NPR’s Morning Edition featured a great piece out of Portland, Oregon about the efforts of activists to hold U.S. electronics companies accountable for their role in perpetuating the conflict in eastern Congo. The conflict is driven in part by competition over lucrative mineral resources that are essential to everyday devices like cell phones and laptops.
Portland-based activist Lisa Shannon, who is quoted in the piece, founded Run for Congo Women to raise money to sponsor women who have survived the war. She is a partner of Enough’s RAISE Hope for Congo campaign and has generated quite a following thanks to an appearance on Oprah and coverage of her work by columnist Nick Kristof of The New York Times. Now, Shannon and a dedicated group of activists are focusing their attention on convincing electronics companies to pay the mere pennies per product that it would cost to make the supply chain for the minerals more transparent.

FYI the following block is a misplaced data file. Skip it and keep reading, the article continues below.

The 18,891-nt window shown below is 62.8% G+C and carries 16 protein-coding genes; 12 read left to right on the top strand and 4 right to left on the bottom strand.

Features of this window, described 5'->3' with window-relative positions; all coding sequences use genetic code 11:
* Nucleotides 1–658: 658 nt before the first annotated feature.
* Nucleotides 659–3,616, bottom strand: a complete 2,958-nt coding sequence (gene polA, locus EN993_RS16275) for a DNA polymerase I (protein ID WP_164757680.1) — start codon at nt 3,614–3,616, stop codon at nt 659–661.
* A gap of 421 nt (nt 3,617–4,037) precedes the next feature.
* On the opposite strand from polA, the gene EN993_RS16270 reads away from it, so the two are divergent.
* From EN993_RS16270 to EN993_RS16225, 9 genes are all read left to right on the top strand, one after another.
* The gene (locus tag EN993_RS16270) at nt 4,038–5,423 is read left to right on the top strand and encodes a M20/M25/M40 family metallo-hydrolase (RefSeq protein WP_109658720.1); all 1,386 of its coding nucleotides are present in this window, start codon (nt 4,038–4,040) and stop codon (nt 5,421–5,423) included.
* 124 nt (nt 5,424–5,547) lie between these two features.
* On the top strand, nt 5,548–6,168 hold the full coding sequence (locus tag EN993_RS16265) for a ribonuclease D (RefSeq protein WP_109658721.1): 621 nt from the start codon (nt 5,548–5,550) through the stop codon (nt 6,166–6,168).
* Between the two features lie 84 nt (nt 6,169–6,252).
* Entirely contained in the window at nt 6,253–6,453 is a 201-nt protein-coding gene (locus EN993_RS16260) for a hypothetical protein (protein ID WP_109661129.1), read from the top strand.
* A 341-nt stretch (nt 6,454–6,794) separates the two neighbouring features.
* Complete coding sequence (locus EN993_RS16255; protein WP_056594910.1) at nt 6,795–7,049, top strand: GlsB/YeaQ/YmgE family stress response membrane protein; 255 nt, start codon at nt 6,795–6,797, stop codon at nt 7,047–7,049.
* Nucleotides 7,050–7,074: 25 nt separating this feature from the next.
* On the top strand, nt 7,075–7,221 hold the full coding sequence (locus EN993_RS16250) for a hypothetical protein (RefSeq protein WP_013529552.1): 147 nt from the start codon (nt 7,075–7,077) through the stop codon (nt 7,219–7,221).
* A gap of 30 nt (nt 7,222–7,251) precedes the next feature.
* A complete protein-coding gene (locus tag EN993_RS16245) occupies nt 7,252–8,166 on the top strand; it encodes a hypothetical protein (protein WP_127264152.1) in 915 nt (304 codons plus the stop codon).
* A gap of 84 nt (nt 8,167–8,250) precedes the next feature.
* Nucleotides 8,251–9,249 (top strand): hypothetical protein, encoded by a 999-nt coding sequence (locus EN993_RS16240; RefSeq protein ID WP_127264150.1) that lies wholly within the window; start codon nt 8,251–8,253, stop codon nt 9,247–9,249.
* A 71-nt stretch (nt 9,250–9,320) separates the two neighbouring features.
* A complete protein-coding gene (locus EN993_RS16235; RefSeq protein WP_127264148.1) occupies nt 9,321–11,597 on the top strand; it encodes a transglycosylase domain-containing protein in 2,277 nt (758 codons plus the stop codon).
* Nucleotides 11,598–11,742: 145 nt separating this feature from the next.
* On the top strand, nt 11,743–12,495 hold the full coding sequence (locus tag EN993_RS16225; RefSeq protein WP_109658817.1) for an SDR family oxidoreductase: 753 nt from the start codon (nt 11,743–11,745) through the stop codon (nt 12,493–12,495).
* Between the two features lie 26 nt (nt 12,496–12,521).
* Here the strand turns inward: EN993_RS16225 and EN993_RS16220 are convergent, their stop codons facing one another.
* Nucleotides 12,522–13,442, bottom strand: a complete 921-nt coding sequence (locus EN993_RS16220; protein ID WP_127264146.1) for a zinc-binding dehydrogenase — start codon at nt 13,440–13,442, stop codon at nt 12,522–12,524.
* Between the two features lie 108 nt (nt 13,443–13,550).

“Don't tell me that no American consumer is willing to pay a penny a product to save human lives and keep the Congolese blood and suffering out of our computers,” said Ann Shannon, Lisa’s mother and a frequent leader of the picket line, during a recent protest at Intel’s Portland-area campus. With this message and jars of pennies, the group has been making the rounds to other company headquarters along the West Coast.
Click here to listen to or read the NPR story.